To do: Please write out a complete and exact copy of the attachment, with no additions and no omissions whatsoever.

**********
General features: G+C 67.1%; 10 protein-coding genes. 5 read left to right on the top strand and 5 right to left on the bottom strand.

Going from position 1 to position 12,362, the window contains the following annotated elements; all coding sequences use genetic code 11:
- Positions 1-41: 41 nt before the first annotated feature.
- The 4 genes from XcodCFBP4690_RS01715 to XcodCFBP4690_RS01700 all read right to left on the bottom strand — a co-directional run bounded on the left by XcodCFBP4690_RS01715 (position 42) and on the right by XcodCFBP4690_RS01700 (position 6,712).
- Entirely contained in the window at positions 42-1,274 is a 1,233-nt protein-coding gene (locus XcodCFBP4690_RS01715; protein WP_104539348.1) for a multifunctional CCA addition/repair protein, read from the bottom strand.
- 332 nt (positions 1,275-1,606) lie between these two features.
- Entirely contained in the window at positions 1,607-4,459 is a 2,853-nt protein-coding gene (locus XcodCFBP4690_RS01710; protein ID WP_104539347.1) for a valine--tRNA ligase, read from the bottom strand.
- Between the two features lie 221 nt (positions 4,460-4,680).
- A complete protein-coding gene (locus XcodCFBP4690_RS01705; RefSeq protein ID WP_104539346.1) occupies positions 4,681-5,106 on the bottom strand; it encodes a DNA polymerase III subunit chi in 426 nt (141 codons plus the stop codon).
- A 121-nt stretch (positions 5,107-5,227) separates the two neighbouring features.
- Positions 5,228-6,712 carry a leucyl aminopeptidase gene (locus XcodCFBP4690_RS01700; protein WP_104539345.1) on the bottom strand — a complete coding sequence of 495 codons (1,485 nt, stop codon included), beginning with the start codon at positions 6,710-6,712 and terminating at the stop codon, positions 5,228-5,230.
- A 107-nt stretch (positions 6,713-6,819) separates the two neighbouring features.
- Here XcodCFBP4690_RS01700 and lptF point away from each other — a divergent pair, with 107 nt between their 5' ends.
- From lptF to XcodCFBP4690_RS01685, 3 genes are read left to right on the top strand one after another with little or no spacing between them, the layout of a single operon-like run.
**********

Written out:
General features: G+C 67.1%; 10 protein-coding genes. 5 read left to right on the top strand and 5 right to left on the bottom strand.

Going from position 1 to position 12,362, the window contains the following annotated elements; all coding sequences use genetic code 11:
- Positions 1-41: 41 nt before the first annotated feature.
- The 4 genes from XcodCFBP4690_RS01715 to XcodCFBP4690_RS01700 all read right to left on the bottom strand — a co-directional run bounded on the left by XcodCFBP4690_RS01715 (position 42) and on the right by XcodCFBP4690_RS01700 (position 6,712).
- Entirely contained in the window at positions 42-1,274 is a 1,233-nt protein-coding gene (locus XcodCFBP4690_RS01715; protein WP_104539348.1) for a multifunctional CCA addition/repair protein, read from the bottom strand.
- 332 nt (positions 1,275-1,606) lie between these two features.
- Entirely contained in the window at positions 1,607-4,459 is a 2,853-nt protein-coding gene (locus XcodCFBP4690_RS01710; protein ID WP_104539347.1) for a valine--tRNA ligase, read from the bottom strand.
- Between the two features lie 221 nt (positions 4,460-4,680).
- A complete protein-coding gene (locus XcodCFBP4690_RS01705; RefSeq protein ID WP_104539346.1) occupies positions 4,681-5,106 on the bottom strand; it encodes a DNA polymerase III subunit chi in 426 nt (141 codons plus the stop codon).
- A 121-nt stretch (positions 5,107-5,227) separates the two neighbouring features.
- Positions 5,228-6,712 carry a leucyl aminopeptidase gene (locus XcodCFBP4690_RS01700; protein WP_104539345.1) on the bottom strand — a complete coding sequence of 495 codons (1,485 nt, stop codon included), beginning with the start codon at positions 6,710-6,712 and terminating at the stop codon, positions 5,228-5,230.
- A 107-nt stretch (positions 6,713-6,819) separates the two neighbouring features.
- Here XcodCFBP4690_RS01700 and lptF point away from each other — a divergent pair, with 107 nt between their 5' ends.
- From lptF to XcodCFBP4690_RS01685, 3 genes are read left to right on the top strand one after another with little or no spacing between them, the layout of a single operon-like run.